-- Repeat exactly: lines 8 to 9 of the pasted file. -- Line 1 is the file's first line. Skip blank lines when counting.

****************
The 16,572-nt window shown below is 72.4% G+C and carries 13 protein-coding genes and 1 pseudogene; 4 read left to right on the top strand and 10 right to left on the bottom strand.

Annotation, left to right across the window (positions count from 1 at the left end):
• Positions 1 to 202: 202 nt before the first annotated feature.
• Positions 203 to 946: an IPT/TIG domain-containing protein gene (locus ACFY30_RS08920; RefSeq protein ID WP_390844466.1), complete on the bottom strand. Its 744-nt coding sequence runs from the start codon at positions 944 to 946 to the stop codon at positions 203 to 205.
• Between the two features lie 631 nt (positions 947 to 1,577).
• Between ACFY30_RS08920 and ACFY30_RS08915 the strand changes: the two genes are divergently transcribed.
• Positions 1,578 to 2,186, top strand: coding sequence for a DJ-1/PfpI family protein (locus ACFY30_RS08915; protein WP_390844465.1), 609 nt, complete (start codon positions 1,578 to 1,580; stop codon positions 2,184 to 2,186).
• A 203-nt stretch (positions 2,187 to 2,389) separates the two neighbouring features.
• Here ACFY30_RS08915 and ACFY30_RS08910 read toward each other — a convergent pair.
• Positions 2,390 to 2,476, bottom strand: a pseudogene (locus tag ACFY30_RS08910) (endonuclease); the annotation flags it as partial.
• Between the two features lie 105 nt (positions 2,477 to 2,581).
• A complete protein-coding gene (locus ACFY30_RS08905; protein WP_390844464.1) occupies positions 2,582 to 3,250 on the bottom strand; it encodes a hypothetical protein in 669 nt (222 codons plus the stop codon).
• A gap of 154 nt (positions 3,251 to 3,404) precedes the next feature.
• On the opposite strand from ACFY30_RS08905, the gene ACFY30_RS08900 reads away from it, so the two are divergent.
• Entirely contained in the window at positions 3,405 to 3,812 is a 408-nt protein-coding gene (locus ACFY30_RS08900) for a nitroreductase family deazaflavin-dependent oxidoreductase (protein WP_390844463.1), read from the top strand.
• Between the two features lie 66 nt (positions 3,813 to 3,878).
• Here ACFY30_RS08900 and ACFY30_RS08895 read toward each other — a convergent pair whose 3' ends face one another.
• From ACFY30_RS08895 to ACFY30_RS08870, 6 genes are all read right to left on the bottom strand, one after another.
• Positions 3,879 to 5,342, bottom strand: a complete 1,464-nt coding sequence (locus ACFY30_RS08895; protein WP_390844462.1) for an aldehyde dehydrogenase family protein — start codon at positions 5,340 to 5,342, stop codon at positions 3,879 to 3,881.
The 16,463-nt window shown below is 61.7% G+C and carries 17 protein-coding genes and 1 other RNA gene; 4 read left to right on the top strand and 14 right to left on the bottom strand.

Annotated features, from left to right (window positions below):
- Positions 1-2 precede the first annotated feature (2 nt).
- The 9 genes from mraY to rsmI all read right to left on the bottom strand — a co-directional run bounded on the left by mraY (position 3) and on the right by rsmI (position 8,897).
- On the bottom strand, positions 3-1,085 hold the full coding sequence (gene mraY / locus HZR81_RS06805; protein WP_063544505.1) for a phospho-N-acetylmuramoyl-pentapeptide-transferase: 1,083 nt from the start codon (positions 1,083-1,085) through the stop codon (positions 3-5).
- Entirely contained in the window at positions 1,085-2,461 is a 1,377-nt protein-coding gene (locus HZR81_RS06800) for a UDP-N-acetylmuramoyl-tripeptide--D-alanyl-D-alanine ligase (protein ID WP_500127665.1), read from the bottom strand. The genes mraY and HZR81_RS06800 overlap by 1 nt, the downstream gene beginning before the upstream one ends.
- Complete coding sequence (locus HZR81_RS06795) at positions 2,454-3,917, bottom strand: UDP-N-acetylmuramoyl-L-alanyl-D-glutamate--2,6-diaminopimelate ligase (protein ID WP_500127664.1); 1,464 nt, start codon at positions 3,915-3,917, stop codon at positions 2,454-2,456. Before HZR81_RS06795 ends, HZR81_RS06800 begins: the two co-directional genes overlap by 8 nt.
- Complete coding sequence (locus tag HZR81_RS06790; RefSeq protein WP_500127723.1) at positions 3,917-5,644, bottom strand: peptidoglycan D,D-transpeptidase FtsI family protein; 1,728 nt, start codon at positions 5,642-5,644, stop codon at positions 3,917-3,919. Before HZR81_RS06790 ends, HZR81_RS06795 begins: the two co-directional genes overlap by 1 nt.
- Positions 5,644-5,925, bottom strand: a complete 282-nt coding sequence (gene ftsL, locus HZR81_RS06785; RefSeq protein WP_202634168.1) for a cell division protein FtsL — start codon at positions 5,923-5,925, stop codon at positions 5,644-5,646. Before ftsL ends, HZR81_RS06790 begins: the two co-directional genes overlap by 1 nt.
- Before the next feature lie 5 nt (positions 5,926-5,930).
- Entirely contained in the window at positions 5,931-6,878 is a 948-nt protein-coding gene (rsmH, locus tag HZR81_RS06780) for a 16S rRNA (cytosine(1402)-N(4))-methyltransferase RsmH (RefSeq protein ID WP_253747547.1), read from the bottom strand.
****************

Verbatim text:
• A 203-nt stretch (positions 2,187 to 2,389) separates the two neighbouring features.
• Here ACFY30_RS08915 and ACFY30_RS08910 read toward each other — a convergent pair.